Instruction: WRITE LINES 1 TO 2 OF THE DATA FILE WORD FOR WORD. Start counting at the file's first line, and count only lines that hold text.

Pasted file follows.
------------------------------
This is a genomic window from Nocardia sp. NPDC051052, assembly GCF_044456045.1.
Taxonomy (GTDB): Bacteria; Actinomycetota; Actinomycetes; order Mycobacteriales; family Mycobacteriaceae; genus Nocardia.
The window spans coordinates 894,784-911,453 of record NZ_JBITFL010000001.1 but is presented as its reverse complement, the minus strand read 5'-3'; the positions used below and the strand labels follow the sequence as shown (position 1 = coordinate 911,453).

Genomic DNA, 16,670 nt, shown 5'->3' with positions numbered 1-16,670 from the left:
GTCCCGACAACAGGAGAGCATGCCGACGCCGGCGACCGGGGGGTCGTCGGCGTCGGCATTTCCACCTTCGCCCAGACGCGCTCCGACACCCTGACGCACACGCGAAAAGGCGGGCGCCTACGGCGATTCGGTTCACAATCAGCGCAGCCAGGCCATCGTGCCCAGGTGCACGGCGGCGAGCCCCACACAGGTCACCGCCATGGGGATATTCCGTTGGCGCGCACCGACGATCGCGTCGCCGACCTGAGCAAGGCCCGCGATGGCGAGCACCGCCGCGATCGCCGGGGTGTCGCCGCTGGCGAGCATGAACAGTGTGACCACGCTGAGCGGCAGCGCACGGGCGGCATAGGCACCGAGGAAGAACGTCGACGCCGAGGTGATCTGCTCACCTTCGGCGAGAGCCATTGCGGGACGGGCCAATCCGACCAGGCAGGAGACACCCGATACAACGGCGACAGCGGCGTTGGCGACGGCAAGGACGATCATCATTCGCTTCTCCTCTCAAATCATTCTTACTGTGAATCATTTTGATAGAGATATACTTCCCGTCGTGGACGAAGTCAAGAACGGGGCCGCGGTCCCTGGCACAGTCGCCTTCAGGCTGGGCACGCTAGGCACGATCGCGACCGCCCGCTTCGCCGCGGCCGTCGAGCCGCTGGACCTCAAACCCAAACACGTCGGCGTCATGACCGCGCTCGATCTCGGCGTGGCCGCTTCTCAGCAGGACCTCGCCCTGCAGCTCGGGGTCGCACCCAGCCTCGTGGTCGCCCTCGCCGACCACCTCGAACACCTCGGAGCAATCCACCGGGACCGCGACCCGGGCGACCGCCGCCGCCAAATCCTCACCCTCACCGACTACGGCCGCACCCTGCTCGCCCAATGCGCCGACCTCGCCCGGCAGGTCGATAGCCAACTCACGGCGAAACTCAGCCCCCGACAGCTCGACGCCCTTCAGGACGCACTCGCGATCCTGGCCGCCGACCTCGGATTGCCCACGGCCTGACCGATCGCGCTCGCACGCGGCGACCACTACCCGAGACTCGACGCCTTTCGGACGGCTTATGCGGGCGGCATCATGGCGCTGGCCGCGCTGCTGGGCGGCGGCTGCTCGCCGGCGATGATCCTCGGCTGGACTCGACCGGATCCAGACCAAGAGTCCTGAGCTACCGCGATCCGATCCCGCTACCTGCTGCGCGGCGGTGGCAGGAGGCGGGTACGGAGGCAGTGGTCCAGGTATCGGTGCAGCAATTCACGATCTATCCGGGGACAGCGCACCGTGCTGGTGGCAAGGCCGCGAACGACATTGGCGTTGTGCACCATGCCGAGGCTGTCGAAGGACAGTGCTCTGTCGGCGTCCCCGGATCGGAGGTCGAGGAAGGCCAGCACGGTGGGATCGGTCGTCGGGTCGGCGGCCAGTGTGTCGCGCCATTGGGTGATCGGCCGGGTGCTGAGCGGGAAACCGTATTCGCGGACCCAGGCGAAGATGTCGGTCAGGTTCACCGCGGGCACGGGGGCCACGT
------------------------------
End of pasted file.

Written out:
This is a genomic window from Nocardia sp. NPDC051052, assembly GCF_044456045.1.
Taxonomy (GTDB): Bacteria; Actinomycetota; Actinomycetes; order Mycobacteriales; family Mycobacteriaceae; genus Nocardia.